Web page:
We sail again, upwind like usual, but nicely. The Azores are coming closer. Suddenly a lot of animal life appears. Humpback whales jump high on the horizon, tuna and dolphins play in the water. A massive fleet of Portuguese man o’ war is passing our boat continuously; peculiar, dangerous little purple jellyfish who sail on the surface (they really have some sort of sail). We course towards the north of the islands, to make it easier to reach Horta in NE winds. We see other boats passing by and chat on VHF about the strong winds predicted in a few days. No one really seems to know what to expect, so a lot if boats have started their engine and motor as fast as possible towards Horta. We decide to lower our speed and wait until the low passes in front of us. Henk and Meeke, who send us a weatherforecast everyday, confirm our strategy and keep us posted.

The swell starts to build up and suddenly we find ourselves in a cold, windy and bumpy sea. The waves are very uncomfortable, especially with our low speed. Giramondo gets a beating and the sounds of the hull being slammed on the waves is horrific. For one and a half days we wait, frustrated and fed up with the whole thing. We decide to set more sail, a little earlier than planned, to get more grip on the waves. A good decision, although now we are sailing a bit more into the hard winds. Nothing too much for our sloop though, Giramondo is holding on tight and so are we.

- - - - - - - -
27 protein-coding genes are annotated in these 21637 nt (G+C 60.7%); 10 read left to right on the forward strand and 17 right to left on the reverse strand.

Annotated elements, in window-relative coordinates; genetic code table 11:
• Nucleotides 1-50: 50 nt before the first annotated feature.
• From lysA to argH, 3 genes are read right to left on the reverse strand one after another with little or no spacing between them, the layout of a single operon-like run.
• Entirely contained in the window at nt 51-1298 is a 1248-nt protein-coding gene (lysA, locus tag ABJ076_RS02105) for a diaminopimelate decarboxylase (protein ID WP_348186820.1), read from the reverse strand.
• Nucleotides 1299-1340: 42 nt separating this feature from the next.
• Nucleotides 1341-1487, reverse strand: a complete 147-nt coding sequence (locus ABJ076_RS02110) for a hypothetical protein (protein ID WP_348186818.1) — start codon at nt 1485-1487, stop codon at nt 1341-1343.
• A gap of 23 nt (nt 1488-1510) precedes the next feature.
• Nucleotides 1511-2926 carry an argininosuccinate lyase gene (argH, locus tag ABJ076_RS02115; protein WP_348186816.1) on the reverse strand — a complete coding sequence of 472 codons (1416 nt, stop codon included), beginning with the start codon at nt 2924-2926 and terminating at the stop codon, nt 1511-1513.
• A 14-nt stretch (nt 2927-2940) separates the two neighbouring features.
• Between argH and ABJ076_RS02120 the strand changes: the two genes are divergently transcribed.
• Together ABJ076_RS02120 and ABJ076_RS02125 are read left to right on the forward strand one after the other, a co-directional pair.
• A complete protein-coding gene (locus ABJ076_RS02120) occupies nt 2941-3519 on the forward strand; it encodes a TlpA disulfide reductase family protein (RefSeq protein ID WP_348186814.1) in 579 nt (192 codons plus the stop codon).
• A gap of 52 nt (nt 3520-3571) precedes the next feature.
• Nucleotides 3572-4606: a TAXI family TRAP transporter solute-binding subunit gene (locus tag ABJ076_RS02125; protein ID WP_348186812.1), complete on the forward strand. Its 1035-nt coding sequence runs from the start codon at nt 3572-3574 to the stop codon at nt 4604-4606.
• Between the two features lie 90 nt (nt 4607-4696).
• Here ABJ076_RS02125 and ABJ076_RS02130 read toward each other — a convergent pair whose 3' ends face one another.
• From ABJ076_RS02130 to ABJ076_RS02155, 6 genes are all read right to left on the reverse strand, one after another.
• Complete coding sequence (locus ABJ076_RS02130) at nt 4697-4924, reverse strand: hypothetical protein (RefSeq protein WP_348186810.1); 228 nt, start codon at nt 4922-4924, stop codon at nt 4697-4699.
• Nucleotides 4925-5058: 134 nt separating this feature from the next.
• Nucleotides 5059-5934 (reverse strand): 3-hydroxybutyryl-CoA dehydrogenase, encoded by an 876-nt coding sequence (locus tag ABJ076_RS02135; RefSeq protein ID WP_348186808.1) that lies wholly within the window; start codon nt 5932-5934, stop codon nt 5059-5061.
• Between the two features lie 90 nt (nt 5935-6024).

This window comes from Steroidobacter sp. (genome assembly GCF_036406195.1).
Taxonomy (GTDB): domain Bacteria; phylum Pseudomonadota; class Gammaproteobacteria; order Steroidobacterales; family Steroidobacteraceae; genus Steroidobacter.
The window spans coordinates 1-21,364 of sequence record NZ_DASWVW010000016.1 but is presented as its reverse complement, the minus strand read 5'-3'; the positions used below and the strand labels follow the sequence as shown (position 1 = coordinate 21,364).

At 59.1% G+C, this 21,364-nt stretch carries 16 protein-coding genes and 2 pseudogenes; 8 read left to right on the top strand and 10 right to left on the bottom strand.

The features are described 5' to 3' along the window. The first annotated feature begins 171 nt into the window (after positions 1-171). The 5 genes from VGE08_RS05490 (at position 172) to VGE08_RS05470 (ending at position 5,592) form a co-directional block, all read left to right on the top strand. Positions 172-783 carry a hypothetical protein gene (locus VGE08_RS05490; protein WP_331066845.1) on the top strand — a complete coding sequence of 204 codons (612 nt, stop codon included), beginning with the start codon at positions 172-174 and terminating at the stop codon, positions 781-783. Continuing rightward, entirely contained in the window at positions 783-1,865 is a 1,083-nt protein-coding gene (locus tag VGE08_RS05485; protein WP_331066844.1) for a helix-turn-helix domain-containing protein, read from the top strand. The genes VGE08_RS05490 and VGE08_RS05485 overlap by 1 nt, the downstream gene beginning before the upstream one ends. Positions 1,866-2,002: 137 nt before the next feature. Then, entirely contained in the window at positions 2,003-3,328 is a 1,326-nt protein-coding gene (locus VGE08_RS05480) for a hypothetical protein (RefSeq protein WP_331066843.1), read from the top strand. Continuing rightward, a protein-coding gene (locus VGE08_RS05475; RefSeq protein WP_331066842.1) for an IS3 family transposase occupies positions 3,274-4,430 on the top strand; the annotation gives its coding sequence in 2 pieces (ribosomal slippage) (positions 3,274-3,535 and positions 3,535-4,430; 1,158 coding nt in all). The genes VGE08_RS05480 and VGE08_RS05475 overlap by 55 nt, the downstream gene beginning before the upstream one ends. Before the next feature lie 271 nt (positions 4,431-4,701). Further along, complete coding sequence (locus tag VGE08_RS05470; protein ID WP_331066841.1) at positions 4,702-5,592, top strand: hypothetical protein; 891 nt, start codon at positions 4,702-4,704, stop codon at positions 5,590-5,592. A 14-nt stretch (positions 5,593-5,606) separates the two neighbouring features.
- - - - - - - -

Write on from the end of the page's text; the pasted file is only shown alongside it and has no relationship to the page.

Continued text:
A wave slams over the boat and enters the cabin trough the hatch, destroying are almost brand-new laptop. Just a minor problem, compared to what is happening to our friend a few hundred miles away. “Beau4 has broken his mast”, Jeroen of Stip op de Horizon text us. “I’m going back to help him.” Damn, this is bad. Later on we hear the events ended well. Marcel of Beau4 managed to fix his mast with his back stays and a Portuguese warship (not to be confused with the jellyfish) who came to help him fixed his engine and escorted him all the way to Horta. What an adventure!

The low pressure system fades away and the waves ease down. Not long before the wind would die completely, we put all the sail up and Giramondo races her way to Horta. We sail 150 miles in 24 hours, that’s a record for us! We reach the island of Faial in the night, looking at the dark shapes, smelling the land close to us. Right before the harbor we call the marina on channel 10 for permission to anchor. We can come in, but we have to stay on board and are not allowed to launch the dinghy. A familiar voice calls us on the VHF. “Well done guys!” Jeroen of the Stip cheers. We anchor in front of his boat and talk from a distance, because we all have to stay quarantined until we are tested negative on Covid 19. It’s ok, we don’t mind. We crossed the Atlantic safely, we are here!

***Meanwhile we have been tested negative and have been drinking several beers in Peter Café Sport already, sooner than we expected (some people have been waiting for weeks on their boats before they were allowed on land!) Thanks to the very patient and friendly marina and police who worked very hard to get everybody tested. More about that in a next blog!***

***Pictures are updated in this blog one of these days, now our laptop is halfly functioning again, but working soooo slooow…***

X Sanne and Jasper

3 thoughts on “Another Atlantic crossing”

  1. Have a beer for us here in Bequia that miss you already! Glad you made it there safely so far! Cheers! Hugs, Leah